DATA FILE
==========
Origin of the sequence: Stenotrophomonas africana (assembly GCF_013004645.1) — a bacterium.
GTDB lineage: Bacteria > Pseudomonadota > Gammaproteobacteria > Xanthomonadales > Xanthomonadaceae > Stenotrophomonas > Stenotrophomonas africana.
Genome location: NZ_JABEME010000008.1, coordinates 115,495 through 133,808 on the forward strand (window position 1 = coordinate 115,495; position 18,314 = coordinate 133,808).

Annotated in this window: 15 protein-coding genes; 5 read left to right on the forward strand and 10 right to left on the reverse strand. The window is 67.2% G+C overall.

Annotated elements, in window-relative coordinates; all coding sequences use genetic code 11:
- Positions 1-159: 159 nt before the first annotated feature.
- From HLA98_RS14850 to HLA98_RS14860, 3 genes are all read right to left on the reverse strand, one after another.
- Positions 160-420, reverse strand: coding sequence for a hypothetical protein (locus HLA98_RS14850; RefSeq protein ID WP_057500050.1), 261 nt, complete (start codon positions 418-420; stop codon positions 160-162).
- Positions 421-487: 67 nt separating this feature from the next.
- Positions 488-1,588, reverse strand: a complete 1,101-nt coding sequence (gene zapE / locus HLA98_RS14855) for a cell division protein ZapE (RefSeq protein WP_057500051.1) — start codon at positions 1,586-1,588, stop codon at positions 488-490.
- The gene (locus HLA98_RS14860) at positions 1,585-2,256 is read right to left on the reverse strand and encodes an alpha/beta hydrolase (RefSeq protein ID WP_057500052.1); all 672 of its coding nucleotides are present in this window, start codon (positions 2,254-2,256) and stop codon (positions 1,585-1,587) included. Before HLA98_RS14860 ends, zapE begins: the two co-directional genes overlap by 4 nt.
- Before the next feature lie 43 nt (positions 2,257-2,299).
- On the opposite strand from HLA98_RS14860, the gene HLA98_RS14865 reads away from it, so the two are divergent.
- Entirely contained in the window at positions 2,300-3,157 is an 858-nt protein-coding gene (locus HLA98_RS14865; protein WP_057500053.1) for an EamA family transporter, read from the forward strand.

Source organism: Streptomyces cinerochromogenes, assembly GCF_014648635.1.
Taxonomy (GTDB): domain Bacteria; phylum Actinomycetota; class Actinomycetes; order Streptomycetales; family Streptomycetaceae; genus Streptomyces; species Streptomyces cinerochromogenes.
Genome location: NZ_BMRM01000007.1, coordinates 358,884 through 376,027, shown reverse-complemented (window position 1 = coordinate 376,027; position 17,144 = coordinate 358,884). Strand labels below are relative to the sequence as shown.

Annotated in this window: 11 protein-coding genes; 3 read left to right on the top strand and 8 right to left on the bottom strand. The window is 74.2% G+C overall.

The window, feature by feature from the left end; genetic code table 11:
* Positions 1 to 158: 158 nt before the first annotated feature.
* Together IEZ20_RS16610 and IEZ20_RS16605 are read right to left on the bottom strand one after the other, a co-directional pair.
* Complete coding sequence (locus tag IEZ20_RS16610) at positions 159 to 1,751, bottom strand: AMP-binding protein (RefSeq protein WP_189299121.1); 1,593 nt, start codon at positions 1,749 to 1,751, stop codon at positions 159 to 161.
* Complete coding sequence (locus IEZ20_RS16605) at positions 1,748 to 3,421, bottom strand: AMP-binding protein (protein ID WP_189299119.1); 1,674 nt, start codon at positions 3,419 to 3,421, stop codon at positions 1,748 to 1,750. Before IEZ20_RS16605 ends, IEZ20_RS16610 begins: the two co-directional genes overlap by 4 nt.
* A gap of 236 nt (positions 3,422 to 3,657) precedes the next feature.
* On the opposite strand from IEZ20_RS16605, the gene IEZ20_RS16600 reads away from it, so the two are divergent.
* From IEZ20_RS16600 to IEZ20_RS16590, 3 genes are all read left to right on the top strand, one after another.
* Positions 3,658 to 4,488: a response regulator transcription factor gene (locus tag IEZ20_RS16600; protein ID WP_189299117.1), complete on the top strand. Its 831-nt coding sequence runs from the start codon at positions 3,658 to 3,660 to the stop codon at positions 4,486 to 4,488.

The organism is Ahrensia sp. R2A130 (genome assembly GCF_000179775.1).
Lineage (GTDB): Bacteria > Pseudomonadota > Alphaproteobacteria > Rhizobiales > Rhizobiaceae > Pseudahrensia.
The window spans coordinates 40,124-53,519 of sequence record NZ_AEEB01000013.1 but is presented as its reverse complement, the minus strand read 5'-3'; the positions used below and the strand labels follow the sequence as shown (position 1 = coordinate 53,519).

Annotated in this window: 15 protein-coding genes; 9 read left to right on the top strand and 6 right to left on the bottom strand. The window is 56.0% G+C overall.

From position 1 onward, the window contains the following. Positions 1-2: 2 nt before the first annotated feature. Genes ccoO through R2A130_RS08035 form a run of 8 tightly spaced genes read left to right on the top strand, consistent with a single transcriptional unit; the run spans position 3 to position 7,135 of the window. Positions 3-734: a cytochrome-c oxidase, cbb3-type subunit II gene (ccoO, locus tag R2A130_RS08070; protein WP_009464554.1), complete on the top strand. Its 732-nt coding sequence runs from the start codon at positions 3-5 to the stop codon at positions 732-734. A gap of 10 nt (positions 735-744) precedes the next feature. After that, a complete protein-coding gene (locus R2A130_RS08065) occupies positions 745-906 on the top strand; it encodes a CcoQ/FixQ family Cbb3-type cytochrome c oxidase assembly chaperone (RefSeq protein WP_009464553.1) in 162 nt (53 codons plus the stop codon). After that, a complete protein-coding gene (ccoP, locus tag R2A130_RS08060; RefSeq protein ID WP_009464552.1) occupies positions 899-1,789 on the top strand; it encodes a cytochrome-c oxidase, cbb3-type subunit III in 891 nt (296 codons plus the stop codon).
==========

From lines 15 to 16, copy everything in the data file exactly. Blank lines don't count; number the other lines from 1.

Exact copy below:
Source organism: Streptomyces cinerochromogenes, assembly GCF_014648635.1.
Taxonomy (GTDB): domain Bacteria; phylum Actinomycetota; class Actinomycetes; order Streptomycetales; family Streptomycetaceae; genus Streptomyces; species Streptomyces cinerochromogenes.